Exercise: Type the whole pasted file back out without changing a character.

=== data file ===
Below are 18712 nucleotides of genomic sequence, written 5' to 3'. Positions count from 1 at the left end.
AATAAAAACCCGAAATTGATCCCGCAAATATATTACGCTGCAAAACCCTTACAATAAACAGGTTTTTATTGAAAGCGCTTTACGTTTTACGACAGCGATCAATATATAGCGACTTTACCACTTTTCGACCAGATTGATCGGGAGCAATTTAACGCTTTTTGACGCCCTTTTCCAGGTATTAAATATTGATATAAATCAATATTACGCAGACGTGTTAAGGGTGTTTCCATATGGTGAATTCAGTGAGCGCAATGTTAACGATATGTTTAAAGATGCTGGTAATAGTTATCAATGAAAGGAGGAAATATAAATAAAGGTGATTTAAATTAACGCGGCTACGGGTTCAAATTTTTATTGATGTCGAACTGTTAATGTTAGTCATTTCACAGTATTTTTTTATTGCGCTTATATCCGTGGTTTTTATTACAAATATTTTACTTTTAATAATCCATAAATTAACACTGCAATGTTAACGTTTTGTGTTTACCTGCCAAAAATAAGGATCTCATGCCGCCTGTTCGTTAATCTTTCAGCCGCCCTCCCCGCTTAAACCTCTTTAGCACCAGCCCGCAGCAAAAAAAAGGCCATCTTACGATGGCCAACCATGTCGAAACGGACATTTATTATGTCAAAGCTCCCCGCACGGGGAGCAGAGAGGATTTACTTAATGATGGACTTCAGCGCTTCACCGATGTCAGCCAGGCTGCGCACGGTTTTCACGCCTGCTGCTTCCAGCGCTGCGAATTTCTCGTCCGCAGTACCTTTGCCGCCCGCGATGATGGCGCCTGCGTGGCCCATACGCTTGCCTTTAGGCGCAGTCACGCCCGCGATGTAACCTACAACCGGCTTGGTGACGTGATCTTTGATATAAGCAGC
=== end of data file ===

Below are 18712 nucleotides of genomic sequence, written 5' to 3'. Positions count from 1 at the left end.
AATAAAAACCCGAAATTGATCCCGCAAATATATTACGCTGCAAAACCCTTACAATAAACAGGTTTTTATTGAAAGCGCTTTACGTTTTACGACAGCGATCAATATATAGCGACTTTACCACTTTTCGACCAGATTGATCGGGAGCAATTTAACGCTTTTTGACGCCCTTTTCCAGGTATTAAATATTGATATAAATCAATATTACGCAGACGTGTTAAGGGTGTTTCCATATGGTGAATTCAGTGAGCGCAATGTTAACGATATGTTTAAAGATGCTGGTAATAGTTATCAATGAAAGGAGGAAATATAAATAAAGGTGATTTAAATTAACGCGGCTACGGGTTCAAATTTTTATTGATGTCGAACTGTTAATGTTAGTCATTTCACAGTATTTTTTTATTGCGCTTATATCCGTGGTTTTTATTACAAATATTTTACTTTTAATAATCCATAAATTAACACTGCAATGTTAACGTTTTGTGTTTACCTGCCAAAAATAAGGATCTCATGCCGCCTGTTCGTTAATCTTTCAGCCGCCCTCCCCGCTTAAACCTCTTTAGCACCAGCCCGCAGCAAAAAAAAGGCCATCTTACGATGGCCAACCATGTCGAAACGGACATTTATTATGTCAAAGCTCCCCGCACGGGGAGCAGAGAGGATTTACTTAATGATGGACTTCAGCGCTTCACCGATGTCAGCCAGGCTGCGCACGGTTTTCACGCCTGCTGCTTCCAGCGCTGCGAATTTCTCGTCCGCAGTACCTTTGCCGCCCGCGATGATGGCGCCTGCGTGGCCCATACGCTTGCCTTTAGGCGCAGTCACGCCCGCGATGTAACCTACAACCGGCTTGGTGACGTGATCTTTGATATAAGCAGC